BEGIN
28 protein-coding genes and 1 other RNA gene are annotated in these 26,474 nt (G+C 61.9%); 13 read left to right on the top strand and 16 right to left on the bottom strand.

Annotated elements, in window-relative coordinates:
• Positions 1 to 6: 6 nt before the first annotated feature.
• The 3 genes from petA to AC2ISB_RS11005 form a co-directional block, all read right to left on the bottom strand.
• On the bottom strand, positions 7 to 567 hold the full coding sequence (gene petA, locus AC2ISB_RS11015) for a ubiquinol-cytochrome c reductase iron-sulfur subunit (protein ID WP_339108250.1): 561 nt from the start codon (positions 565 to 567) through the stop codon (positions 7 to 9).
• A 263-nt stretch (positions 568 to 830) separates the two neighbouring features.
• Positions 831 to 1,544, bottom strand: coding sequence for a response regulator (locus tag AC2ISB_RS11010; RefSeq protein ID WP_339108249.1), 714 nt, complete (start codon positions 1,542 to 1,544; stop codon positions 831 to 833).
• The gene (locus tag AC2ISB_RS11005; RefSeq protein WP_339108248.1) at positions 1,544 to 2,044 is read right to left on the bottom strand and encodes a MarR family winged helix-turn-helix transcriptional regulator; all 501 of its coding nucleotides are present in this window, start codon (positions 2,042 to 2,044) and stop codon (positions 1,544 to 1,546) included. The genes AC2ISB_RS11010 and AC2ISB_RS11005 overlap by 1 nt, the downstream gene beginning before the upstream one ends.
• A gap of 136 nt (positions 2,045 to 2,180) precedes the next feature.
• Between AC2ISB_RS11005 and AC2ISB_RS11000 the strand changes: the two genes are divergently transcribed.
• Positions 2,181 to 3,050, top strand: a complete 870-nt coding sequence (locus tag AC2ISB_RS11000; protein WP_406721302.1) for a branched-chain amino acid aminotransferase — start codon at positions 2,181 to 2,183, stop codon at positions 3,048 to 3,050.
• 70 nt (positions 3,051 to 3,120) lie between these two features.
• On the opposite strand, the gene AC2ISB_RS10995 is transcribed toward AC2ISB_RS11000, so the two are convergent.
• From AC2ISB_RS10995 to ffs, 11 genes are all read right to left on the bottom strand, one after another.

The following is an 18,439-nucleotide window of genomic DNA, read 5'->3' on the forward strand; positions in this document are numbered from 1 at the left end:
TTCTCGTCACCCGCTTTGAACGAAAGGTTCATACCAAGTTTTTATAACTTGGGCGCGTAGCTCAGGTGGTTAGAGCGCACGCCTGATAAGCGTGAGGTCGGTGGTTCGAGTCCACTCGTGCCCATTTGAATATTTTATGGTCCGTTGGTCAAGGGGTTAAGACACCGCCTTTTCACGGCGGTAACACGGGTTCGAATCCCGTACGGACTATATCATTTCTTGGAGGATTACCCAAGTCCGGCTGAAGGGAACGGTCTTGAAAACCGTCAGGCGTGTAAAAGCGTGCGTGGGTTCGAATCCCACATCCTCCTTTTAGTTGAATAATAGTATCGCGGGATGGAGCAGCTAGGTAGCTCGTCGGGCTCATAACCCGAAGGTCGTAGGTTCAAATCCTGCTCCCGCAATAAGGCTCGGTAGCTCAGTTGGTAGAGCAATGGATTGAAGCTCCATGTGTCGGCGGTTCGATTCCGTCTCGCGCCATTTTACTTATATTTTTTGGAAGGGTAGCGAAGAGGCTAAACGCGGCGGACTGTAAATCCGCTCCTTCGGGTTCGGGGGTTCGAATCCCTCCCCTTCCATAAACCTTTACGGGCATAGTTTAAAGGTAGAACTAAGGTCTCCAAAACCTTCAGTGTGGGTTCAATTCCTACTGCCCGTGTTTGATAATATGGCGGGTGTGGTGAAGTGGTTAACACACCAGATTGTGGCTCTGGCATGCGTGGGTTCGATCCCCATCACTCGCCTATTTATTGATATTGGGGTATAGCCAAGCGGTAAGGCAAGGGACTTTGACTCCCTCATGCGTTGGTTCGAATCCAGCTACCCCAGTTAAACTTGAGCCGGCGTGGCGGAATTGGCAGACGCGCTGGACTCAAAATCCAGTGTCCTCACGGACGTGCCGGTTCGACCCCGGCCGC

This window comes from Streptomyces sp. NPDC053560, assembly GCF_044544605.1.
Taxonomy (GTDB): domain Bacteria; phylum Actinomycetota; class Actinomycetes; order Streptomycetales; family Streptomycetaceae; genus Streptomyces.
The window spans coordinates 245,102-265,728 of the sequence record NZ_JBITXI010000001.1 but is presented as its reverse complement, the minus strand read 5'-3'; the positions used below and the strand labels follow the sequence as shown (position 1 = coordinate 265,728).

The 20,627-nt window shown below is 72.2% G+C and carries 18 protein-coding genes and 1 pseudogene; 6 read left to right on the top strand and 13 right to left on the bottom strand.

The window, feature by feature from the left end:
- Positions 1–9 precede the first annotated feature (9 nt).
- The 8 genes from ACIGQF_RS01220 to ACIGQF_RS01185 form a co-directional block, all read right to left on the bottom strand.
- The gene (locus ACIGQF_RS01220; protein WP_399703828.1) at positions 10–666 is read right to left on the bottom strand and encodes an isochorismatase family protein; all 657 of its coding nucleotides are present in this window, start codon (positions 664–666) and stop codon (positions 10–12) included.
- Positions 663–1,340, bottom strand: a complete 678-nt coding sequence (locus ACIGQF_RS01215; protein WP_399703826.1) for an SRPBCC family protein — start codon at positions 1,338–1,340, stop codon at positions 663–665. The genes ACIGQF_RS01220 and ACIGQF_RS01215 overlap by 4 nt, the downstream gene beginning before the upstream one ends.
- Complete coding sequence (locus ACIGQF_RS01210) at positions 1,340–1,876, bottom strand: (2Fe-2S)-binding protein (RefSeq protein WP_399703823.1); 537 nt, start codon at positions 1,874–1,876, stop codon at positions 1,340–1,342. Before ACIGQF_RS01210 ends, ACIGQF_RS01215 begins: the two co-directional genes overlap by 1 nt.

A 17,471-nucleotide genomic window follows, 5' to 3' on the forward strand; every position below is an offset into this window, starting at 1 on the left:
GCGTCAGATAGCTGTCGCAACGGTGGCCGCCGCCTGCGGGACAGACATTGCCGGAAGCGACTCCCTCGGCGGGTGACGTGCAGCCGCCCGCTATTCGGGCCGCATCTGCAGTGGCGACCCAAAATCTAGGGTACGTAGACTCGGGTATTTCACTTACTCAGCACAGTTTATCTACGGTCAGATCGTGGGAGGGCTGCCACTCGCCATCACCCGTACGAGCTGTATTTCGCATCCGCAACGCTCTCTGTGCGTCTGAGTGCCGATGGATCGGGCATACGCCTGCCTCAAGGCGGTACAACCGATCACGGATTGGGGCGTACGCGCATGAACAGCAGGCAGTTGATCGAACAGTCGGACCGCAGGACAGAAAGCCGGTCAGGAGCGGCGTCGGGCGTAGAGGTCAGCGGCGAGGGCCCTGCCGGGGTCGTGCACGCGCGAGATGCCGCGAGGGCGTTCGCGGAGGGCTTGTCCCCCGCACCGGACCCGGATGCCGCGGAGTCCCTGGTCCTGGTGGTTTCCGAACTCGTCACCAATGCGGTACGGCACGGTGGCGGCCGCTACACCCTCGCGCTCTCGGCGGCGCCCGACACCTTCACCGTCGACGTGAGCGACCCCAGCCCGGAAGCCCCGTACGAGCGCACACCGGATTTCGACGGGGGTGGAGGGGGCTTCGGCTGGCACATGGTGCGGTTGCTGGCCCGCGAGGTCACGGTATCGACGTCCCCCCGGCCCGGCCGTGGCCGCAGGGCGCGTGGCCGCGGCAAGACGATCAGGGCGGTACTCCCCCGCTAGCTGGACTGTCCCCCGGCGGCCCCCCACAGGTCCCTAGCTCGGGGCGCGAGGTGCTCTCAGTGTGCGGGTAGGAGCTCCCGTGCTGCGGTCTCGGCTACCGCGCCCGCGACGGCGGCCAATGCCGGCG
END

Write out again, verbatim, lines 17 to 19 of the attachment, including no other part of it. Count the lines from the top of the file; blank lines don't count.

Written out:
This window comes from Streptomyces sp. NPDC053560, assembly GCF_044544605.1.
Taxonomy (GTDB): domain Bacteria; phylum Actinomycetota; class Actinomycetes; order Streptomycetales; family Streptomycetaceae; genus Streptomyces.
The window spans coordinates 245,102-265,728 of the sequence record NZ_JBITXI010000001.1 but is presented as its reverse complement, the minus strand read 5'-3'; the positions used below and the strand labels follow the sequence as shown (position 1 = coordinate 265,728).